8. 8. 3 theories set out to highlight the ideological aspects inherent in traditional thought. Whilst many of these perspectives hold parallels, conflict theory does not refer to a unified school of thought, and should not be confused with, for instance, peace and conflict studies, or any other specific theory of social conflict. Collaborating this view, Gattung(2012 ) noted that the building-blocs for a conflict theory: actors, their goals (values, interests) imputed to them by analysis of their interests and studies of their behavior to uncover what they seem to pursue, and on interview methods to get verbal declarations about value-orientations and other attitudes. Acceptability- and incompatibility-regions are defined and compared. The more detailed knowledge about all these factors or aspects of a conflict, the more can be said about the conflict dynamics and possible resolution. Gattung adumbrates furthermore: ...a distinction between typologies of conflict and dimensions of conflict. A typology classifies conflicts into types. A dimension is a variable that apply to all conflicts, regardless of type. Moreover, they can be conceived of dynamically: a conflict can move along these dimensions; that is what makes them different from a taxonomic, static scheme. Actually, there is only one typology that we would not include among the dimensions, the simple typology derived from the type of actors participating in the conflict: conflicts involving persons, involving groups, or involving societies. This is a typology and not a dimension because we would not generally assume it to be dynamic. An interperson conflict would remain an interperson conflict, although its history might reveal ramifications from and to all the other types... Conflict theory deduces civilization as a fight for authority linking groups that are struggling for limited means. Karl Marx is the originator of conflict theory. Marx believed there existed two categories of people: capitalist and working class. The elite or capitalist class includes the power of wealth that has access to the resources to manufacture or produce products. The working class on the other hand is individuals that have no power and their hard work is sold to capitalist class to produce these products. The elite have an advantage over the working class in that they keep this class enslaved, so that they have to rely on the elite for income and they can maintain this power position of wealth ( 2008).The conflict theorist belief is that the capitalist and the working class categories of people are imbalanced. They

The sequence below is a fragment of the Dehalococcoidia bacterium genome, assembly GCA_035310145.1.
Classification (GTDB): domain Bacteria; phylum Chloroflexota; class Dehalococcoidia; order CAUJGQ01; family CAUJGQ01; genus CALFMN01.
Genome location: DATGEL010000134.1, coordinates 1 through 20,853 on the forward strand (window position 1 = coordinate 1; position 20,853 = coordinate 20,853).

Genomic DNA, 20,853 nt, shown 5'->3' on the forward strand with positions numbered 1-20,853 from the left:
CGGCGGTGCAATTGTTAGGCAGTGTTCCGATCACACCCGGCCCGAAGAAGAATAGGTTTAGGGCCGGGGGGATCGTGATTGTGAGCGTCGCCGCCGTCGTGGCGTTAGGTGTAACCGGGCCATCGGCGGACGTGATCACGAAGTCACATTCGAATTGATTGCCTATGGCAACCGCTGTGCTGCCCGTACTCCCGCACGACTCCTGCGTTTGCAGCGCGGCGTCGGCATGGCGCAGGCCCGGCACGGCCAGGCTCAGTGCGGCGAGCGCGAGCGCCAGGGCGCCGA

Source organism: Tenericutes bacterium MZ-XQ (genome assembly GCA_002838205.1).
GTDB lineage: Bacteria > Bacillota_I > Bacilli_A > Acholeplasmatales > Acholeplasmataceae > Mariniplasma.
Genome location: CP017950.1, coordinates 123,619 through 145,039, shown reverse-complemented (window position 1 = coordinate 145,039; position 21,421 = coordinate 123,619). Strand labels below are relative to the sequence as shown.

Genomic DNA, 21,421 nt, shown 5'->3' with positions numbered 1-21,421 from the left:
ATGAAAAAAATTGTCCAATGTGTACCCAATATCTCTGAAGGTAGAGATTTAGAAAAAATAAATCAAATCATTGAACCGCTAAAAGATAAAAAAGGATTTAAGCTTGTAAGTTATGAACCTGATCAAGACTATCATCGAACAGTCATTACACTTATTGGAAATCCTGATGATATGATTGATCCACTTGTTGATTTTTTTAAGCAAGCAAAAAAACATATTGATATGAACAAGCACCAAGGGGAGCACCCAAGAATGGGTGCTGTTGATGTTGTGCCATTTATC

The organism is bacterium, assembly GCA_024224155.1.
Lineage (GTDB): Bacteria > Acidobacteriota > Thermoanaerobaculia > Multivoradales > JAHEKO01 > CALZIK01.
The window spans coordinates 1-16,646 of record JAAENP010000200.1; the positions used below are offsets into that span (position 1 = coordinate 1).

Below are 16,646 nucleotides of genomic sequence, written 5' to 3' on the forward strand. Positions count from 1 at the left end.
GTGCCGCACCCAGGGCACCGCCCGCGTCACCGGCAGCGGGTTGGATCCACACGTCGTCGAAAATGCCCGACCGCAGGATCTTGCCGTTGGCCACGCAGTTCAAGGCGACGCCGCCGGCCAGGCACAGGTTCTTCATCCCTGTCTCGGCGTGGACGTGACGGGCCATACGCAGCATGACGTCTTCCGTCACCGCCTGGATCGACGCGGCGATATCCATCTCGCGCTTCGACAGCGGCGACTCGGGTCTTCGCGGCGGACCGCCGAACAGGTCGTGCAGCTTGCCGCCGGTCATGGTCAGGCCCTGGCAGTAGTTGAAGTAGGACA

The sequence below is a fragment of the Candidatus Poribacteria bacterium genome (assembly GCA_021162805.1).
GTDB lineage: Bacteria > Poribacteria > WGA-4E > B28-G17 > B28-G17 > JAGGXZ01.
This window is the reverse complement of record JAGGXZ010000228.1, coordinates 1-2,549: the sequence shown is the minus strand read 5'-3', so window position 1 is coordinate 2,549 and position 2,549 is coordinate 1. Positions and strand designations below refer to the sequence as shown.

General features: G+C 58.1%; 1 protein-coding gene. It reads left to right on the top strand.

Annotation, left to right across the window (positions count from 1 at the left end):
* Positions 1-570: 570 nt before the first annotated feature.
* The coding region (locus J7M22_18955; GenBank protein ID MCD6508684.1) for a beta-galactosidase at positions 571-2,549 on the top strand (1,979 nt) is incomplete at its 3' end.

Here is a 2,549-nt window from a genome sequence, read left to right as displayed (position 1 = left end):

9. 9. 4 cite criminal statistics to verify their accusations. The laws are passed with the help of the capitalist class judges that are designed to benefit their well being. The capitalist class and the working class both carry out works of anomaly but the elite have enough money to afford the expensive lawyer that create these laws in the first place. (2008)
  10. 10. 5 CHAPTER TWO CONTRIBUTORS TO CONFLICT THEORY 2.1 GEORY SIMMEL According to Corser (1977:1) Georg Simmel was born on March 1, 1858, in the very heart of Berlin, the corner of Leipzigerstrasse and Friedrichstrasse. This was a curious birthplace--it would correspond to Times Square in New York--but it seems symbolically fitting for a man who throughout his life lived in the intersection of many movements, intensely affected by the cross-currents of intellectual traffic and by a multiplicity of moral directions. Simmel was a modern urban man, without roots in traditional folk culture. According to Kuth (1950:13) The sociological significance of conflict (Kampf) has in principle never been disputed. Conflict is admitted to cause or modify interest groups, unifications, organizations. On the other hand, it may sound paradoxical in the common view if one asks whether irrespective of any phenomena that result from convict or that accompany it, it itself is a form of sociation. At first glance, this sounds like a rhetorical question. If every interaction among men is a sociation, conflict--after all one of the most vivid interactions, which, furthermore, cannot possibly be carried on by one individual alone--must certainly be considered as sociation. And in fact, dissociating factors --hate, envy, need, desire--are the causes of convict; it breaks out because of them. Conflict is thus designed to resolve divergent dualisms; it is a way of achieving some kind of unity, even if it be through the annihilation of one of the conflicting parties. This is roughly parallel to the fact that it is the most violent symptom of a disease which represents the effort of the organism to free itself of disturbances and damages caused by them. But this phenomenon means much more than the trivial ''si vis pacem para bellum'' [if you want peace, prepare for war]; it is something quite general, of which this maxim only